- Research article
- Open Access
Neurophthalmological conditions mimicking glaucomatous optic neuropathy: analysis of the most common causes of misdiagnosis
BMC Ophthalmology volume 17, Article number: 2 (2017)
To analyze the most common neurophthalmological conditions that may mimic glaucomatous optic neuropathy and to determine which most often lead to misdiagnosis when evaluated by a glaucoma specialist.
We reviewed the charts of consecutive patients with optic neuropathies caused by neurophthalmological conditions screened in a single Eye Clinic within a period of 24 months. Within these enrolled patients, we selected the eyes whose fundoscopic appearance could resemble glaucoma based in pre-defined criteria (vertical cup-to-disc ratio ≥0.6, asymmetry of the cup-to-disc ratio ≥0.2 between eyes, presence of localized retinal nerve fiber layer and/or neuroretinal rim defects, and disc haemorrhages). Then, color fundus photographs and Humphrey Visual Field tests (HVF) of these eyes were mixed with tests from 21 consecutive glaucomatous patients (42 eyes with normal tension glaucoma). These images were mixed randomly and a masked glaucoma specialist was asked to distinguish if each set of exams was from a patient with glaucoma or with a neurophthalmologic condition.
Among the 101 eyes (68 patients) enrolled with neurophthalmological diseases, 16 (15.8%) were classified as conditions that could mimic glaucoma. The most common diagnoses were ischemic optic neuropathy (25%), compressive optic neuropathy (18.7%) and hereditary optic neuropathy (18.7%). Based on the analysis of fundus photographs and HVF tests, 25% of these were misdiagnosed as glaucoma (two ischemic optic neuropathies and two congenital optic disc anomalies). Conversely, 11.9% of the glaucomatous neuropathies were misdiagnosed as neurophthalmological disorders. Overall, the glaucoma specialist correctly diagnosed 84.5% of the eyes.
Some neurophthalmological disorders can mimic glaucoma. In our study, isquemic and compressive optic neuropathies were the ones that most often did so. Almost one quarter of the eyes were misdiagnosed when evaluated by a glaucoma specialist, which can lead to inadequate management and influence the prognosis of these patients.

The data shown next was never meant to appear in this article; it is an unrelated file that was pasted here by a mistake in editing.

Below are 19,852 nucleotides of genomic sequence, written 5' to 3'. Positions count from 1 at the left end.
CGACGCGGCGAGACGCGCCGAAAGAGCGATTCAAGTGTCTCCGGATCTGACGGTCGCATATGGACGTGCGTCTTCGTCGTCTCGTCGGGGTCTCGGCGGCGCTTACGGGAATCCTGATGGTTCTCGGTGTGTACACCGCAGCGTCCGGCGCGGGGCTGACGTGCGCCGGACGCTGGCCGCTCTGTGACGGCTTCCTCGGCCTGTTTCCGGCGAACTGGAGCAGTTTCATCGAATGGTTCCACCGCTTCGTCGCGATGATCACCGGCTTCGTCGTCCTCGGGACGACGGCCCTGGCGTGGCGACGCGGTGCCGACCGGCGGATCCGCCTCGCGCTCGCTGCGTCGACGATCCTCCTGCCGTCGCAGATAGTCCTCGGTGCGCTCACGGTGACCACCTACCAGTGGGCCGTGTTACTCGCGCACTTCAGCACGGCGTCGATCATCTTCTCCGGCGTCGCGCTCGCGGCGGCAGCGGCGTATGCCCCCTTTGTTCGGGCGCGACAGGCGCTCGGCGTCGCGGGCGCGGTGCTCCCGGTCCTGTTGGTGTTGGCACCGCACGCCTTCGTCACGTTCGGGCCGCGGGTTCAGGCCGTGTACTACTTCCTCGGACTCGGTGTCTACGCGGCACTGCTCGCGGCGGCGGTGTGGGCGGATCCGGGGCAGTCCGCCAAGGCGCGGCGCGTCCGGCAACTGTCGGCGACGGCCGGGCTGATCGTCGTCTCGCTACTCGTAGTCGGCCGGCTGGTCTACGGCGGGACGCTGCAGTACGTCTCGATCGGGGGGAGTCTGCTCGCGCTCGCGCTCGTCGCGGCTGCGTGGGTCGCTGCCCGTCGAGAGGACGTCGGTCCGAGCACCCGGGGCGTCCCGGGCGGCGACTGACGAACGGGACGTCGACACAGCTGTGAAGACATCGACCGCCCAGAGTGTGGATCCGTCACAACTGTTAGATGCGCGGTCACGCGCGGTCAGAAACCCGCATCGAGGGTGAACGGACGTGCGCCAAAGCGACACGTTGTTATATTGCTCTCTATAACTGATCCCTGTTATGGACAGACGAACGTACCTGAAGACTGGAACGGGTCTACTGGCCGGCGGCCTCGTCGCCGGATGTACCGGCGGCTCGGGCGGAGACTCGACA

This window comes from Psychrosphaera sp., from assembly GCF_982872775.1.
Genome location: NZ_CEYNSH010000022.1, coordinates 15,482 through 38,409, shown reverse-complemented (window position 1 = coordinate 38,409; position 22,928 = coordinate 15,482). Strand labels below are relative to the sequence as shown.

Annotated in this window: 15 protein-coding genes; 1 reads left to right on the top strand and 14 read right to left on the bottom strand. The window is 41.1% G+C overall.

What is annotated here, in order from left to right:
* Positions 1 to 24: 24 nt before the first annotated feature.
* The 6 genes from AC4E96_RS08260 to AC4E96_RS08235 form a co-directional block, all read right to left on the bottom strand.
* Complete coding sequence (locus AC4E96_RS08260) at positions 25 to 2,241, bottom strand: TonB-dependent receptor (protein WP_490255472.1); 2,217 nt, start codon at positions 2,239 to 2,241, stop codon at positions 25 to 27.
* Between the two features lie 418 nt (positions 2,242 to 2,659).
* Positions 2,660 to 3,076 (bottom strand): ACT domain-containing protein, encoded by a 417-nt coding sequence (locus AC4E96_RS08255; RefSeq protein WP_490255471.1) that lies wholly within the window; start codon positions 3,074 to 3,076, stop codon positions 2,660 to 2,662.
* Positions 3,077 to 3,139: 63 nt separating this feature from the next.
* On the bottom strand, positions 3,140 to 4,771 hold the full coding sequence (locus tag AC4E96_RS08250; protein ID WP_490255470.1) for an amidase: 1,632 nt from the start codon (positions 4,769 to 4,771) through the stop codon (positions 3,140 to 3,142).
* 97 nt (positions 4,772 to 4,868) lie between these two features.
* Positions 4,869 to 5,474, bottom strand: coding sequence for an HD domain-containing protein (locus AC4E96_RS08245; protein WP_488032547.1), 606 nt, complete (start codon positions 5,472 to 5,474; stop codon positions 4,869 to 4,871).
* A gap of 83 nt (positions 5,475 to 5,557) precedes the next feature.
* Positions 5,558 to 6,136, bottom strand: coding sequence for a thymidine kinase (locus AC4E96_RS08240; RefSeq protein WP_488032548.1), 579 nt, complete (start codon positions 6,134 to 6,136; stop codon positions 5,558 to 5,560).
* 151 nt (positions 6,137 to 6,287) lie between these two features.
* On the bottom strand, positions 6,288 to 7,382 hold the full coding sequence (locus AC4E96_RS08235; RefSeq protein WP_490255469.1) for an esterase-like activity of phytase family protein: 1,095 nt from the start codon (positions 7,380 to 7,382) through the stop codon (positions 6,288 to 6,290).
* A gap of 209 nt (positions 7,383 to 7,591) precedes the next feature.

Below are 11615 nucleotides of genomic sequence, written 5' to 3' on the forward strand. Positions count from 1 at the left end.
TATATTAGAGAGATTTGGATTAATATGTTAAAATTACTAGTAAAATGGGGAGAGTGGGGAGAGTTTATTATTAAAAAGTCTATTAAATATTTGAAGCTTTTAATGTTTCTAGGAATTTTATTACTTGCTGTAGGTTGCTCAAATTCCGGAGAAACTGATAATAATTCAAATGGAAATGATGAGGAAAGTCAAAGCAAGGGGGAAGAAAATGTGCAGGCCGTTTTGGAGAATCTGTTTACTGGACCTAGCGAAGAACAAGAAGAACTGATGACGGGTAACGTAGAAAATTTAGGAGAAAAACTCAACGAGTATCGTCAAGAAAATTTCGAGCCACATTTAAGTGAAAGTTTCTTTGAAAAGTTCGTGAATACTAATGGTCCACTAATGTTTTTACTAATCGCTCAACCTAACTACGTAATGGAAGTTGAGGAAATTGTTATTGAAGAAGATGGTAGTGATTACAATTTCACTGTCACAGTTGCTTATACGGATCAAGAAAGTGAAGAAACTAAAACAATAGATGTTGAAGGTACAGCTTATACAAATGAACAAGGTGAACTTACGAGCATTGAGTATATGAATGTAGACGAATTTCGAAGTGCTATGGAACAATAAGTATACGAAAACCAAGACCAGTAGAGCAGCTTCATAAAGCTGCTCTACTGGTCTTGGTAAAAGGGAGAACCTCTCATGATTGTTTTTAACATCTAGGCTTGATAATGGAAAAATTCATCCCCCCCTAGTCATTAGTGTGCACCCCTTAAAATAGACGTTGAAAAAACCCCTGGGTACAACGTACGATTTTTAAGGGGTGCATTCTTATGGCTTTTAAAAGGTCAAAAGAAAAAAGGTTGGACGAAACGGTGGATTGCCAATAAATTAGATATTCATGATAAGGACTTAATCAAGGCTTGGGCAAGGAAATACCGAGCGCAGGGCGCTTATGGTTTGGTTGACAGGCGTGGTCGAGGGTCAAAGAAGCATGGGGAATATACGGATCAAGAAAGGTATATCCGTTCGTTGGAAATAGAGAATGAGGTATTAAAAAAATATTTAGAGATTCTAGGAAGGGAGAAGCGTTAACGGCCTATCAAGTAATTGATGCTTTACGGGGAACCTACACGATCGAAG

Glaucoma is characterized by retinal ganglion cell degeneration, alterations in optic nerve head topography, and associated visual field (VF) loss. Although elevated intraocular pressure (IOP) remains the most important known risk factor for the development and progression of glaucomatous optic neuropathy, a significant proportion of the cases may present with IOPs in the normal range [1–6].
Since IOP is within the normal range in eyes with normal-tension glaucoma (NTG), a definitive diagnosis is not always straightforward in these cases, and it’s important to consider all the differential diagnoses. While having in mind other forms of glaucoma, it is necessary to exclude cases of primary open angle glaucoma (POAG) with wide IOP fluctuations, steroid-induced glaucoma, cases of intermittent IOP increase (e.g. uveitis), pigmentary glaucoma (in older people) and others . When thinking about forms of non-glaucomatous neuropathy, one should consider especially those that may present with optic disc cupping (besides visual field loss), such as anterior ischemic optic neuropathies (AION) (Fig. 1), hereditary optic neuropathies (Fig. 2), those associated with compressive lesions (Fig. 3) and demyelinating optic neuritis.
To distinguish glaucomatous and non-glaucomatous disc cupping can be challenging, especially in eyes with IOP within the normal range. In this context, some studies have tried to determine possible discriminating parameters to add clinicians in this task. These studies often focus on clinical data gathered from patients with one specific subgroup of neurophthalmological conditions, like compressive neuropathies, for example , or on the need for neurological assessment and neuroimaging in these cases, which remains controversial . Nevertheless, there are scant data when it comes to neuropththalmological diseases in general that resembles glaucoma on daily practice, and especially those that can most often be misdiagnosed as NTG. Since the knowledge of this information could assist handling these challenging cases, we sought to investigate the most common neurophthalmological conditions that may mimic NTG and to determine which most often lead to misdiagnosis when evaluated by a glaucoma specialist.